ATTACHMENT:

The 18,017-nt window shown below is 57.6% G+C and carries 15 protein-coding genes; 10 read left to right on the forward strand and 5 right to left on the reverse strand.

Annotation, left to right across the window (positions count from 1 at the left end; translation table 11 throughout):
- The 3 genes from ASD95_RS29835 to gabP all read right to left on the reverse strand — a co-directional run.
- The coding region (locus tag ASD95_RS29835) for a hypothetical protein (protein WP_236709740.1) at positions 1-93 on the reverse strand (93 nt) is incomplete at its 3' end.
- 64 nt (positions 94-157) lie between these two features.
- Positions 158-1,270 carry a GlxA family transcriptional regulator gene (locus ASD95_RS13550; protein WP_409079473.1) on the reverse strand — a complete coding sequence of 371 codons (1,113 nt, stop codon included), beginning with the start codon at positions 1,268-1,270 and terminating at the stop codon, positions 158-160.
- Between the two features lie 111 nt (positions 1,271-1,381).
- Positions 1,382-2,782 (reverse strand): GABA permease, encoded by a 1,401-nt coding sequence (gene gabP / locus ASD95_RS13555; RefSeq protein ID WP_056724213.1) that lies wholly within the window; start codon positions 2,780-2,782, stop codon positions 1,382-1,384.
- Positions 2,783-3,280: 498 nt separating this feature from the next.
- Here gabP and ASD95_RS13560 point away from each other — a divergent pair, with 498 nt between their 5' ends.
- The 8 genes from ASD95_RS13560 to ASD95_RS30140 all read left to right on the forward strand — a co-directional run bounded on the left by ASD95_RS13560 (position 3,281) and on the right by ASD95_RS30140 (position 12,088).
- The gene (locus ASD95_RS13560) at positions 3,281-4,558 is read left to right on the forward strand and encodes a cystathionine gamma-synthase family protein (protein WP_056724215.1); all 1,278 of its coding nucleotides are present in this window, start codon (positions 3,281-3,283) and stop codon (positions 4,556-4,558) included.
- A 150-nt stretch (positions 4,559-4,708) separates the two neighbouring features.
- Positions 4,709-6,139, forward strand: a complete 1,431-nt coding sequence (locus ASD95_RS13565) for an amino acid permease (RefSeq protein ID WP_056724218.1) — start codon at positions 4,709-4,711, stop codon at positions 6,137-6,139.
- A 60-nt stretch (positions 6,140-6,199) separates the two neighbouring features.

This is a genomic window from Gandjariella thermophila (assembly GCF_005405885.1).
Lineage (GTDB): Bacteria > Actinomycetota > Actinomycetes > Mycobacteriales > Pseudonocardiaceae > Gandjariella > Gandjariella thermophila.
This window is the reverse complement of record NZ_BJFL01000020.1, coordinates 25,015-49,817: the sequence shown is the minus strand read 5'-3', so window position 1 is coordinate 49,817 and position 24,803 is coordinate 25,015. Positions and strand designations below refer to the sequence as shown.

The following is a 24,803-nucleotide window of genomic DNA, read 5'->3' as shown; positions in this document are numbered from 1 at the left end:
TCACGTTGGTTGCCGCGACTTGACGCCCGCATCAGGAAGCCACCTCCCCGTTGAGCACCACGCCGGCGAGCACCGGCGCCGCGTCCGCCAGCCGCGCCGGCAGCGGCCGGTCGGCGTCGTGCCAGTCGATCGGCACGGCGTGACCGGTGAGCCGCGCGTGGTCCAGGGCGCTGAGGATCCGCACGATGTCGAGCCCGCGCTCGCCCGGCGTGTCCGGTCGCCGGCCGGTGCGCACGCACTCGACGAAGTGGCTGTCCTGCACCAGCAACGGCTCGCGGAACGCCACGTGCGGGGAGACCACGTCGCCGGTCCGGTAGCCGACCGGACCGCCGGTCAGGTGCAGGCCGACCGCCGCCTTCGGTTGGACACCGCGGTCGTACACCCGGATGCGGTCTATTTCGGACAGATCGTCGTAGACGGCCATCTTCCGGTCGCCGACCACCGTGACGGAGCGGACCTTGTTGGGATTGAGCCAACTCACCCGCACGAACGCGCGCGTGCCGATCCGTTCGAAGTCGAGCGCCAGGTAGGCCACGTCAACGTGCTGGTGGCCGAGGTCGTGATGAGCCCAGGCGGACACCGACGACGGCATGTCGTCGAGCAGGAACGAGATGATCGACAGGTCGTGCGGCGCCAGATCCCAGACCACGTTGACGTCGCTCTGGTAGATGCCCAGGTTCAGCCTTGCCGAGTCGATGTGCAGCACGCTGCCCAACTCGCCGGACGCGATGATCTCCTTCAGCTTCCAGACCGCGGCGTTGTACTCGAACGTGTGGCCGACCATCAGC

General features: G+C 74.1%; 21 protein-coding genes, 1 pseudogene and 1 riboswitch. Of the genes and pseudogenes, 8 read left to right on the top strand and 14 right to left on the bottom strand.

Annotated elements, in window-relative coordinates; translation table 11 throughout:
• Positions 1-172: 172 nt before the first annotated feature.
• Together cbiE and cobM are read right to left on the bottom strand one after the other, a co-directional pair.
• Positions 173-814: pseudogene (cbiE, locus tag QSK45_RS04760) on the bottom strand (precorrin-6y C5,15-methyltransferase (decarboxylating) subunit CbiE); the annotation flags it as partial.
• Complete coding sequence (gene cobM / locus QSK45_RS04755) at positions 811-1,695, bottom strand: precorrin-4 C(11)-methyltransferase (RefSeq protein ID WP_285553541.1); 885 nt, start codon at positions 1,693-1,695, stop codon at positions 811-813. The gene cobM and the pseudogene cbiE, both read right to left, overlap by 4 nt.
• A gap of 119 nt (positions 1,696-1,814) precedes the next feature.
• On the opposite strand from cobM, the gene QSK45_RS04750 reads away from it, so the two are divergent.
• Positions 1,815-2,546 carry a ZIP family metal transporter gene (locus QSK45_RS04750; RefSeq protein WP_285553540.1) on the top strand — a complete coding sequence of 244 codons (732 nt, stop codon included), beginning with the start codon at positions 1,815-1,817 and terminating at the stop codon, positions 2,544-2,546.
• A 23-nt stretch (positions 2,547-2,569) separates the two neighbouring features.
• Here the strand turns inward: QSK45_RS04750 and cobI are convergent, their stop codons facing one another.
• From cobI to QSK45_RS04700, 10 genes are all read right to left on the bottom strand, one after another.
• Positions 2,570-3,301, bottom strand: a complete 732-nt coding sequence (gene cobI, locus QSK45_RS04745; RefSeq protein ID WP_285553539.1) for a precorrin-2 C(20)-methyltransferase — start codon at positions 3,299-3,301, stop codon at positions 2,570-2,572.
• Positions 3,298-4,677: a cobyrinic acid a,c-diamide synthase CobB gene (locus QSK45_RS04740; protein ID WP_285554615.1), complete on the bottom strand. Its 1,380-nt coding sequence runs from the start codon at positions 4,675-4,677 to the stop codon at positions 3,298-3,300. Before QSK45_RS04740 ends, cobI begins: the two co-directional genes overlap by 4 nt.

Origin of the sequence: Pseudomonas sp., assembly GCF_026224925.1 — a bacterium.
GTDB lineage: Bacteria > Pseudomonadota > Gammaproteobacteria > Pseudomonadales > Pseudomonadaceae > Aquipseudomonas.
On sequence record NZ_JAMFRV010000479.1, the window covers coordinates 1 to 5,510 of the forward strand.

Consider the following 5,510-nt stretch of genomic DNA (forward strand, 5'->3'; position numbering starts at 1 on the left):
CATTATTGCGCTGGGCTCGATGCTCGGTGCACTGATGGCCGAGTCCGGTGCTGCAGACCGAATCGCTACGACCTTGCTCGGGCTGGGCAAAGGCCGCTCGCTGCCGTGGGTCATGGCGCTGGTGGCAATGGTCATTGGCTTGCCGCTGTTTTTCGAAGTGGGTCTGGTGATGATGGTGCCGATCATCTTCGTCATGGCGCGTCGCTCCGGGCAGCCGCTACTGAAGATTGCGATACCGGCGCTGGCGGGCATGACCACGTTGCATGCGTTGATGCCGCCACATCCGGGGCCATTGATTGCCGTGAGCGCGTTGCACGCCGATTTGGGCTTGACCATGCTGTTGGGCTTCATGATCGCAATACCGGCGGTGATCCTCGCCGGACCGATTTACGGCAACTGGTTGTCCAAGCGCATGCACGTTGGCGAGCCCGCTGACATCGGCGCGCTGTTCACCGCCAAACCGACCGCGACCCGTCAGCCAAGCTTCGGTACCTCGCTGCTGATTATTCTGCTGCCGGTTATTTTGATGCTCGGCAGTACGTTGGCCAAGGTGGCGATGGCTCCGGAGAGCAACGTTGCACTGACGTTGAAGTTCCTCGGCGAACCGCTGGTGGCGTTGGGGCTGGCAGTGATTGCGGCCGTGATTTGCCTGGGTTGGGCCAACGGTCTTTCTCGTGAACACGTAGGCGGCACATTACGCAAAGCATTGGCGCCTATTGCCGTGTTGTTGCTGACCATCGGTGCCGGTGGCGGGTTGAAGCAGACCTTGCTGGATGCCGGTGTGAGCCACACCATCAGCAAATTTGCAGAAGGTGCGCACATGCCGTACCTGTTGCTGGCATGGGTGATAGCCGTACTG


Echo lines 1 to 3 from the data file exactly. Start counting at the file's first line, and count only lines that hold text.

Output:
The 18,017-nt window shown below is 57.6% G+C and carries 15 protein-coding genes; 10 read left to right on the forward strand and 5 right to left on the reverse strand.

Annotation, left to right across the window (positions count from 1 at the left end; translation table 11 throughout):
- The 3 genes from ASD95_RS29835 to gabP all read right to left on the reverse strand — a co-directional run.